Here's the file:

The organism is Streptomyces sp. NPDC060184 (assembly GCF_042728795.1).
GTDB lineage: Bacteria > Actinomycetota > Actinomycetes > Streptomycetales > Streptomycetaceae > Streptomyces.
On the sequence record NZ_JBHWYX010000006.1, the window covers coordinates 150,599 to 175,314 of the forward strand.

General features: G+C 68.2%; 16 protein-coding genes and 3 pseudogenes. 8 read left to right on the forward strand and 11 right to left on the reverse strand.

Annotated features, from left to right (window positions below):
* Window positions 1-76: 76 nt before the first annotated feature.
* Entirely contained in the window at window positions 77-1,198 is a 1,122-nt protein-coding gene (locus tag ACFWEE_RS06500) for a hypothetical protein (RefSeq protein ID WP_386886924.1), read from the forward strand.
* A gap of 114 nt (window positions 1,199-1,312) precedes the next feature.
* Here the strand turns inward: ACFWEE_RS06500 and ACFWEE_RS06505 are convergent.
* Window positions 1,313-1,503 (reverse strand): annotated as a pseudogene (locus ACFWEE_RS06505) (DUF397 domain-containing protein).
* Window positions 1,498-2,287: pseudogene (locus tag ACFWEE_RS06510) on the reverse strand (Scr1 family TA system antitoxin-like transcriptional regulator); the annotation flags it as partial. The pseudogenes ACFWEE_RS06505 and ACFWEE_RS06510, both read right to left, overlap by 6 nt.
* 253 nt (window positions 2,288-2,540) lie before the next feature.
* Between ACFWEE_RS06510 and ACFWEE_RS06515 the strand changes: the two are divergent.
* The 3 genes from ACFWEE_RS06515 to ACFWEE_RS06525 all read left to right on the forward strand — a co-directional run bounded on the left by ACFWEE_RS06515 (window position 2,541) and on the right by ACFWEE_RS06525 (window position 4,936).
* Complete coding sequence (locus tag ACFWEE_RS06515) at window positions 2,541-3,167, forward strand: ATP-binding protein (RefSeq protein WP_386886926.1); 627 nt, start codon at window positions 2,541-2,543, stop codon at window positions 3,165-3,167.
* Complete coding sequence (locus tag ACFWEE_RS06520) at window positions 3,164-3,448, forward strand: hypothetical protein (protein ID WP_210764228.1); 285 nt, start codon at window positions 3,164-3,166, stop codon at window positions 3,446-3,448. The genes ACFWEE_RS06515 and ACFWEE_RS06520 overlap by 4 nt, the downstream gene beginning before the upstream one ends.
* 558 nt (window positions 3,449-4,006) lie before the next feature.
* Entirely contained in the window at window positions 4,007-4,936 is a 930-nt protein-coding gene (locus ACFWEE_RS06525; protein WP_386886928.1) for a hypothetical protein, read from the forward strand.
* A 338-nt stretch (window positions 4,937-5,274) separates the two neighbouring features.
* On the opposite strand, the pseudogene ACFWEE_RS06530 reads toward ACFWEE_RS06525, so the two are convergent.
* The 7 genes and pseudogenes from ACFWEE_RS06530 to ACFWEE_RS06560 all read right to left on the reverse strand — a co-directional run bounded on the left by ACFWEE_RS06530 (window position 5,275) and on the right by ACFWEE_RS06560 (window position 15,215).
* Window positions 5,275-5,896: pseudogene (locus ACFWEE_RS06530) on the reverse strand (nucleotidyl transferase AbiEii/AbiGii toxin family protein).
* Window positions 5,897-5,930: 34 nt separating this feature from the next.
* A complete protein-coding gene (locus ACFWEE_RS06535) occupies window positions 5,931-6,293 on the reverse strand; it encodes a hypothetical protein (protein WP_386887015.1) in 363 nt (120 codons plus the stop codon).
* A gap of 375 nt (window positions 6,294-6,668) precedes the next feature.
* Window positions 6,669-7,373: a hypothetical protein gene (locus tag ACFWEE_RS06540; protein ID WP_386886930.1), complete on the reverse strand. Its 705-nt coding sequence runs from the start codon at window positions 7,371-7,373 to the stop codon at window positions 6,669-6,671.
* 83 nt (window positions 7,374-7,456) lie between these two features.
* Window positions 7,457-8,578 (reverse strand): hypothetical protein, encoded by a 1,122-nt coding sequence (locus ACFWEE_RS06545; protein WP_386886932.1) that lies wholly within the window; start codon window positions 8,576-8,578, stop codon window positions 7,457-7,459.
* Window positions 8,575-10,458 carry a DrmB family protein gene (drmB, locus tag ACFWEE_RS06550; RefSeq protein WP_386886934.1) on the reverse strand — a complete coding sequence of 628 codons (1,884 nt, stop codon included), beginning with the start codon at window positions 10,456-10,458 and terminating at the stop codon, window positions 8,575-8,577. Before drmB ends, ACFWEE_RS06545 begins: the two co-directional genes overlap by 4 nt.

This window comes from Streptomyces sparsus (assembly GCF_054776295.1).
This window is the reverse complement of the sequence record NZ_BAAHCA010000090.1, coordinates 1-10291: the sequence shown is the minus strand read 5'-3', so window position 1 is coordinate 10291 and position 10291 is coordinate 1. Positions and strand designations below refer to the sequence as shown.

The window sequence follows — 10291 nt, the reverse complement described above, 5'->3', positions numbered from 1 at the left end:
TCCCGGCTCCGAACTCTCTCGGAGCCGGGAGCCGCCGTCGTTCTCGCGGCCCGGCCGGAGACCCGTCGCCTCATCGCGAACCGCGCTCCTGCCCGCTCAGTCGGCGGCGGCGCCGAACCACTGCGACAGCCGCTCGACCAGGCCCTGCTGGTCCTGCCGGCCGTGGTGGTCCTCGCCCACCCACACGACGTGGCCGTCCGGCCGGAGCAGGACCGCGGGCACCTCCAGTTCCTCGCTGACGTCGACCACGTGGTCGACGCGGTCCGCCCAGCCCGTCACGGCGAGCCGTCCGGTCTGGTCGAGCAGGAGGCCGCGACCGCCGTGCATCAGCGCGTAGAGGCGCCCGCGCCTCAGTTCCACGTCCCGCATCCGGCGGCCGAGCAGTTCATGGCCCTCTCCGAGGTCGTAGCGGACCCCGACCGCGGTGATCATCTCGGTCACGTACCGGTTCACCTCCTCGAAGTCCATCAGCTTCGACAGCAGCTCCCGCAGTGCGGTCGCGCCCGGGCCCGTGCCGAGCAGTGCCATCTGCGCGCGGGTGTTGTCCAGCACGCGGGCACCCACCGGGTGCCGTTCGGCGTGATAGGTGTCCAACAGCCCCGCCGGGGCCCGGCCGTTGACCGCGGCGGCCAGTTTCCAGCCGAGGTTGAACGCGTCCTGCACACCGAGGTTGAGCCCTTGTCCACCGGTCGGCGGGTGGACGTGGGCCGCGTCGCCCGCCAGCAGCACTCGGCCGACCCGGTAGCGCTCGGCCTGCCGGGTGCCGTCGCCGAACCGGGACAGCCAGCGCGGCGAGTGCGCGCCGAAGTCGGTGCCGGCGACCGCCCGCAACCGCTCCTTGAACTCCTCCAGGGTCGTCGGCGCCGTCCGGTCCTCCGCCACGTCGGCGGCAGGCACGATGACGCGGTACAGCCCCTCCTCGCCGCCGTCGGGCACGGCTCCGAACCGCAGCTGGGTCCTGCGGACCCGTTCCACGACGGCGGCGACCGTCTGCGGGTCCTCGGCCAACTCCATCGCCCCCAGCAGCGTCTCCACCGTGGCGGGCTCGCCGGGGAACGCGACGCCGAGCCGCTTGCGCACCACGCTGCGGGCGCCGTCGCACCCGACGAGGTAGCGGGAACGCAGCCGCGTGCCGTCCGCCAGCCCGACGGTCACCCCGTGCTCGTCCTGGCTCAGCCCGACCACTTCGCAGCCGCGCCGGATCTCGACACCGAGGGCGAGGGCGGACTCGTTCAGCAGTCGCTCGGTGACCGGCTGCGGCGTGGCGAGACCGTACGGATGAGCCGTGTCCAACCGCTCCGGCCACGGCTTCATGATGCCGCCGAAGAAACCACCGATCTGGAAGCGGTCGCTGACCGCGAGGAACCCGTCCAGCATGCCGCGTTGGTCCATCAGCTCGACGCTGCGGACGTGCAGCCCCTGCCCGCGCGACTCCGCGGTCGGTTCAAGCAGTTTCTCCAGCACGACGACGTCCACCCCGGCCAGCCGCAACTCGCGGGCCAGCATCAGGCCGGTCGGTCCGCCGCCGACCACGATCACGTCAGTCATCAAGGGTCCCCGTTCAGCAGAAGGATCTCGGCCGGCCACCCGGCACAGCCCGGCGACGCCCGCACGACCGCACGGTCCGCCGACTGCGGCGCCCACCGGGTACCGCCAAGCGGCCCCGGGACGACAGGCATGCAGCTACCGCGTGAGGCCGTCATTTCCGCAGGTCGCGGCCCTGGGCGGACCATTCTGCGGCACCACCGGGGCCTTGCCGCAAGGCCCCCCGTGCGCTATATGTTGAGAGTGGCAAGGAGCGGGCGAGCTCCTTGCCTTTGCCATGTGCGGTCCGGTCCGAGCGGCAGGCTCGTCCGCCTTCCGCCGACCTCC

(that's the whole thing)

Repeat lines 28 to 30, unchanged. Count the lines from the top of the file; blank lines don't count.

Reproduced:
* Window positions 7,457-8,578 (reverse strand): hypothetical protein, encoded by a 1,122-nt coding sequence (locus ACFWEE_RS06545; protein WP_386886932.1) that lies wholly within the window; start codon window positions 8,576-8,578, stop codon window positions 7,457-7,459.
* Window positions 8,575-10,458 carry a DrmB family protein gene (drmB, locus tag ACFWEE_RS06550; RefSeq protein WP_386886934.1) on the reverse strand — a complete coding sequence of 628 codons (1,884 nt, stop codon included), beginning with the start codon at window positions 10,456-10,458 and terminating at the stop codon, window positions 8,575-8,577. Before drmB ends, ACFWEE_RS06545 begins: the two co-directional genes overlap by 4 nt.

This window comes from Streptomyces sparsus (assembly GCF_054776295.1).